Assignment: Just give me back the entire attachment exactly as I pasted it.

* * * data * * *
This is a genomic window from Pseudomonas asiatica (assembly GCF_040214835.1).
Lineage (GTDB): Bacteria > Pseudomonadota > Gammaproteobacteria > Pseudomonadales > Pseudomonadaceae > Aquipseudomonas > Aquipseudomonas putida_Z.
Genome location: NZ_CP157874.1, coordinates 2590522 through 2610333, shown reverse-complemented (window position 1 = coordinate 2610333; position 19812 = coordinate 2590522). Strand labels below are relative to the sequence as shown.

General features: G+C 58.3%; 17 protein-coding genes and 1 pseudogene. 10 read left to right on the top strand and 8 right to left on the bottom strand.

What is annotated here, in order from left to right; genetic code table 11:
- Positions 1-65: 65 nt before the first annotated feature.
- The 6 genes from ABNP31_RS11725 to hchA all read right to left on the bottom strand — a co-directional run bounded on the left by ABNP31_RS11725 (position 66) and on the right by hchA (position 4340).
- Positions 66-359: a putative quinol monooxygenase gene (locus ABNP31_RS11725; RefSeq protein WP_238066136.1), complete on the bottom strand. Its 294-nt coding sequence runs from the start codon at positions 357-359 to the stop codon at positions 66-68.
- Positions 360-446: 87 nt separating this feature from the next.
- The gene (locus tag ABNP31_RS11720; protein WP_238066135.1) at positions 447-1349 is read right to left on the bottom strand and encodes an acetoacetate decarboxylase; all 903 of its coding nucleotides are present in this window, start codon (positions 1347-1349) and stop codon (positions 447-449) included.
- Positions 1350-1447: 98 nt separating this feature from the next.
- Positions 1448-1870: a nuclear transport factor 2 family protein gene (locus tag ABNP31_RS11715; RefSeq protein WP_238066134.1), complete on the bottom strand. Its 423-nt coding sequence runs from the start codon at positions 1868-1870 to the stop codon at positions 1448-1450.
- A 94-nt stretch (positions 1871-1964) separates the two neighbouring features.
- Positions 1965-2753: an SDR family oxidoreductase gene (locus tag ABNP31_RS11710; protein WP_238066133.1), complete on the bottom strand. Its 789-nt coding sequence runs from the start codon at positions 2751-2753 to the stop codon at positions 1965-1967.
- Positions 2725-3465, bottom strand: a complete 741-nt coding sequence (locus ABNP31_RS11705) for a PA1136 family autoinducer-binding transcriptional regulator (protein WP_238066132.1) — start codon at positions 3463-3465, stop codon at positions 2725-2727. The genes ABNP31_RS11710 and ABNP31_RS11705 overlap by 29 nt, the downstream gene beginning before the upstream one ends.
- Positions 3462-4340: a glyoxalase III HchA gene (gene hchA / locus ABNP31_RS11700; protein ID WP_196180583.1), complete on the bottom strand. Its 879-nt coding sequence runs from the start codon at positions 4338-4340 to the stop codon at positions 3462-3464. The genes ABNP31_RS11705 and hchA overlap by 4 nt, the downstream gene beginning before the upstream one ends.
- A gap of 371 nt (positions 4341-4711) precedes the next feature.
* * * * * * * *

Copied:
This is a genomic window from Pseudomonas asiatica (assembly GCF_040214835.1).
Lineage (GTDB): Bacteria > Pseudomonadota > Gammaproteobacteria > Pseudomonadales > Pseudomonadaceae > Aquipseudomonas > Aquipseudomonas putida_Z.
Genome location: NZ_CP157874.1, coordinates 2590522 through 2610333, shown reverse-complemented (window position 1 = coordinate 2610333; position 19812 = coordinate 2590522). Strand labels below are relative to the sequence as shown.

General features: G+C 58.3%; 17 protein-coding genes and 1 pseudogene. 10 read left to right on the top strand and 8 right to left on the bottom strand.

What is annotated here, in order from left to right; genetic code table 11:
- Positions 1-65: 65 nt before the first annotated feature.
- The 6 genes from ABNP31_RS11725 to hchA all read right to left on the bottom strand — a co-directional run bounded on the left by ABNP31_RS11725 (position 66) and on the right by hchA (position 4340).
- Positions 66-359: a putative quinol monooxygenase gene (locus ABNP31_RS11725; RefSeq protein WP_238066136.1), complete on the bottom strand. Its 294-nt coding sequence runs from the start codon at positions 357-359 to the stop codon at positions 66-68.
- Positions 360-446: 87 nt separating this feature from the next.
- The gene (locus tag ABNP31_RS11720; protein WP_238066135.1) at positions 447-1349 is read right to left on the bottom strand and encodes an acetoacetate decarboxylase; all 903 of its coding nucleotides are present in this window, start codon (positions 1347-1349) and stop codon (positions 447-449) included.
- Positions 1350-1447: 98 nt separating this feature from the next.
- Positions 1448-1870: a nuclear transport factor 2 family protein gene (locus tag ABNP31_RS11715; RefSeq protein WP_238066134.1), complete on the bottom strand. Its 423-nt coding sequence runs from the start codon at positions 1868-1870 to the stop codon at positions 1448-1450.
- A 94-nt stretch (positions 1871-1964) separates the two neighbouring features.
- Positions 1965-2753: an SDR family oxidoreductase gene (locus tag ABNP31_RS11710; protein WP_238066133.1), complete on the bottom strand. Its 789-nt coding sequence runs from the start codon at positions 2751-2753 to the stop codon at positions 1965-1967.
- Positions 2725-3465, bottom strand: a complete 741-nt coding sequence (locus ABNP31_RS11705) for a PA1136 family autoinducer-binding transcriptional regulator (protein WP_238066132.1) — start codon at positions 3463-3465, stop codon at positions 2725-2727. The genes ABNP31_RS11710 and ABNP31_RS11705 overlap by 29 nt, the downstream gene beginning before the upstream one ends.
- Positions 3462-4340: a glyoxalase III HchA gene (gene hchA / locus ABNP31_RS11700; protein ID WP_196180583.1), complete on the bottom strand. Its 879-nt coding sequence runs from the start codon at positions 4338-4340 to the stop codon at positions 3462-3464. The genes ABNP31_RS11705 and hchA overlap by 4 nt, the downstream gene beginning before the upstream one ends.
- A gap of 371 nt (positions 4341-4711) precedes the next feature.